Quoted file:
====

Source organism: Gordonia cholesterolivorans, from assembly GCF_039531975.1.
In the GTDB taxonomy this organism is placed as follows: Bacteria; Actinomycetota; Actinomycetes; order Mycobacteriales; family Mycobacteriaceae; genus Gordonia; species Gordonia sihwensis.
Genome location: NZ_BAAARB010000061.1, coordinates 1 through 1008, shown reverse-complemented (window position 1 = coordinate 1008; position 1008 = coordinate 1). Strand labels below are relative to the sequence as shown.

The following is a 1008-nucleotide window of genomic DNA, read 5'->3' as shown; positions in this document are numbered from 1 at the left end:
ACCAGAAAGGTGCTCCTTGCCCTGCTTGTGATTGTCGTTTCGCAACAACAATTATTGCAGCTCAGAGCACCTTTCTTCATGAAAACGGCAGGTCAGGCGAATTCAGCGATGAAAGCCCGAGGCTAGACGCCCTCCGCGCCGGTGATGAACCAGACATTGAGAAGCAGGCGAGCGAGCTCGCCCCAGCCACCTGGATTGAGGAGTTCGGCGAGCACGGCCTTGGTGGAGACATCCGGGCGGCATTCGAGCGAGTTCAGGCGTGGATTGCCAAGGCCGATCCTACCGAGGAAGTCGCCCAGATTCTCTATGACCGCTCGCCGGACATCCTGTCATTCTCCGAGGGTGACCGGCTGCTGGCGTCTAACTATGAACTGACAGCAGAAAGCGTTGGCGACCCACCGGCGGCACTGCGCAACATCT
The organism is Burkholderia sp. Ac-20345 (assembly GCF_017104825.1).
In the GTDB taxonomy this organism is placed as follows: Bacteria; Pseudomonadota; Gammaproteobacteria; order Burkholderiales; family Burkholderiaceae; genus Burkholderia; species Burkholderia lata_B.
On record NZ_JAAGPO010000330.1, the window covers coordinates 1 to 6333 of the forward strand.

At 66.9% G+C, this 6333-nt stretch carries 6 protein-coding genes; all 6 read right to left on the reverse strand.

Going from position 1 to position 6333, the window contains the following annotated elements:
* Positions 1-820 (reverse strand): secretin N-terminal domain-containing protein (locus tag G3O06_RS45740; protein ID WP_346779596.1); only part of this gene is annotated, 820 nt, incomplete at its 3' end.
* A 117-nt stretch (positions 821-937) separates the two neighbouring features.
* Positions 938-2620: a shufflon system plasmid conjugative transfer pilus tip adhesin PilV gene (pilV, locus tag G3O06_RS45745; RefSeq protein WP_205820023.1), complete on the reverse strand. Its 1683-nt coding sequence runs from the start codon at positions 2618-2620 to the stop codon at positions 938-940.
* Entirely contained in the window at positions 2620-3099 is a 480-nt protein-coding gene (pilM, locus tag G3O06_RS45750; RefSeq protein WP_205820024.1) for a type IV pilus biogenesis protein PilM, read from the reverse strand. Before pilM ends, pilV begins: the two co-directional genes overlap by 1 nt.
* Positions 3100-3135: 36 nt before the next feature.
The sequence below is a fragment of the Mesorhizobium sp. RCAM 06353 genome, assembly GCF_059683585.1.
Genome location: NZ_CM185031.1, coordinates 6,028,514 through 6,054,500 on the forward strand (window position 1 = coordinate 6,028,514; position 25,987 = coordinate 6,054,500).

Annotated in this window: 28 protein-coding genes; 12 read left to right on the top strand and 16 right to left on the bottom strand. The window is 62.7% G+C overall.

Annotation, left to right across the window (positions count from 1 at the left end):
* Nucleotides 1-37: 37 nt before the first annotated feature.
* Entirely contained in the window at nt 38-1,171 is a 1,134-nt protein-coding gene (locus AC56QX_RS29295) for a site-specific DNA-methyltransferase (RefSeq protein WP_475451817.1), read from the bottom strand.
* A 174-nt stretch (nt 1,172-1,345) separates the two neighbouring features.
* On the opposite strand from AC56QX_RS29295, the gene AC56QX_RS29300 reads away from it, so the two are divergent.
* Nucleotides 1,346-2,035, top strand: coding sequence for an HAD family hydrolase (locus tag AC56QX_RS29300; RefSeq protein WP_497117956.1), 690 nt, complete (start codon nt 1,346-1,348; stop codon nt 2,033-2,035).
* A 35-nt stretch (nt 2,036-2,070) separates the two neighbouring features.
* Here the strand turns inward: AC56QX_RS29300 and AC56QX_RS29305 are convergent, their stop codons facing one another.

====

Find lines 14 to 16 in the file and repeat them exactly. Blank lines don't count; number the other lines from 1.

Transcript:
* Entirely contained in the window at positions 2620-3099 is a 480-nt protein-coding gene (pilM, locus tag G3O06_RS45750; RefSeq protein WP_205820024.1) for a type IV pilus biogenesis protein PilM, read from the reverse strand. Before pilM ends, pilV begins: the two co-directional genes overlap by 1 nt.
* Positions 3100-3135: 36 nt before the next feature.
The sequence below is a fragment of the Mesorhizobium sp. RCAM 06353 genome, assembly GCF_059683585.1.